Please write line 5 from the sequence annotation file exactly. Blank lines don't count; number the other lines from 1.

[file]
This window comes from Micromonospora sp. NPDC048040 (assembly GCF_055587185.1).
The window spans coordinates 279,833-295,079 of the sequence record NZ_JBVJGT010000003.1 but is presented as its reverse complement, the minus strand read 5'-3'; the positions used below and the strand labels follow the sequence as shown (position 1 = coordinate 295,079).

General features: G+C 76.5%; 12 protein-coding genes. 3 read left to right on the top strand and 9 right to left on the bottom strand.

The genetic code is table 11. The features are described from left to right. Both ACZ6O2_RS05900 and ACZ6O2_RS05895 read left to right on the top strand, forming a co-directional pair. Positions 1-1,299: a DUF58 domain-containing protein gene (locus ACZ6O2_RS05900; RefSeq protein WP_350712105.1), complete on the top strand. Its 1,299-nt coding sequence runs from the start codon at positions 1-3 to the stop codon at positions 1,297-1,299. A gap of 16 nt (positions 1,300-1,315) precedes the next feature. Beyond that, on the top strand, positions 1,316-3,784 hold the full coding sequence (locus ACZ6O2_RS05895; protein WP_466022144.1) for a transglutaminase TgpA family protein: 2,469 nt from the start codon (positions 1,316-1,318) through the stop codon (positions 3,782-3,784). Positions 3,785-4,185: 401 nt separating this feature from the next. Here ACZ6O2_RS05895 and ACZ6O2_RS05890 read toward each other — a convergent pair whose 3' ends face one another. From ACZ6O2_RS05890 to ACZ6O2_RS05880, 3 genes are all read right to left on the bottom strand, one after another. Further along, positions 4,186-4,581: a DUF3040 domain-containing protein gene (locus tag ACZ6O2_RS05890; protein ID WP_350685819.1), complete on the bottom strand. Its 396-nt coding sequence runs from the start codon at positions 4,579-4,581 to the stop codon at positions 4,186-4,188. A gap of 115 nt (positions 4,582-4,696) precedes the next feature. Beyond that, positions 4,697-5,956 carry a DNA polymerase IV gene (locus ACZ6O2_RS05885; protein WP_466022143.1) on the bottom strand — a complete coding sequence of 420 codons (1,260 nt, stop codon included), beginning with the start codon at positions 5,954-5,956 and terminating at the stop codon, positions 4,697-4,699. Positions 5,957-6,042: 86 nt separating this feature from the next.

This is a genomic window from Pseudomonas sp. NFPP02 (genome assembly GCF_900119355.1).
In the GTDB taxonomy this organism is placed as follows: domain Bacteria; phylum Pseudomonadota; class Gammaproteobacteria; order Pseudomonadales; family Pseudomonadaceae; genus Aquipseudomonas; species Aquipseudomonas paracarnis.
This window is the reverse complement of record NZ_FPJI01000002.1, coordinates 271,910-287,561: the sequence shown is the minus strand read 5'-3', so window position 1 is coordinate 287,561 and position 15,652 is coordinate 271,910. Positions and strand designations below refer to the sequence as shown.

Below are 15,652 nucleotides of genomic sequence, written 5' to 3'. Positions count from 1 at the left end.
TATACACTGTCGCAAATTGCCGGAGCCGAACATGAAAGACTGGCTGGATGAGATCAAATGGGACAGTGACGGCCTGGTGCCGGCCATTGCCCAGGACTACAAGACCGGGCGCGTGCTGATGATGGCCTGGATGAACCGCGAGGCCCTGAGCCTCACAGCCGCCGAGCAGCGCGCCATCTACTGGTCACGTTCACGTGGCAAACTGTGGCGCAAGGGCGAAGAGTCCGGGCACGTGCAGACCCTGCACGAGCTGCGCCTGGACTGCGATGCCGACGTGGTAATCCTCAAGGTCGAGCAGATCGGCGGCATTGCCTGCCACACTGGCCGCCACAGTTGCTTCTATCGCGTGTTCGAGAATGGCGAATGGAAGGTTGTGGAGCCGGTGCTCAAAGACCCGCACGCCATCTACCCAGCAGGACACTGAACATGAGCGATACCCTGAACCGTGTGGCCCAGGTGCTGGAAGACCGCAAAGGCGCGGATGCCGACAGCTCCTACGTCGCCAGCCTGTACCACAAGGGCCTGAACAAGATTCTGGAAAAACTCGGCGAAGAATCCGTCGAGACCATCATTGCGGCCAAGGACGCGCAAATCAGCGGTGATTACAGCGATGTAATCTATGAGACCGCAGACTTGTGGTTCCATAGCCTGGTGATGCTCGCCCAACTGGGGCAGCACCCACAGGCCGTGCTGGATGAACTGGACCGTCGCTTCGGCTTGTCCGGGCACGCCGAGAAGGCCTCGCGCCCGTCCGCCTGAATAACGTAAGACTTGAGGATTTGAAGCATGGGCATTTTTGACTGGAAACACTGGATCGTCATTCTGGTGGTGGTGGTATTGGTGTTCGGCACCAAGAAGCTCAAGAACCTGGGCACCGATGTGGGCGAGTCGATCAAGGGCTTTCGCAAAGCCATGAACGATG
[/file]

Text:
This is a genomic window from Pseudomonas sp. NFPP02 (genome assembly GCF_900119355.1).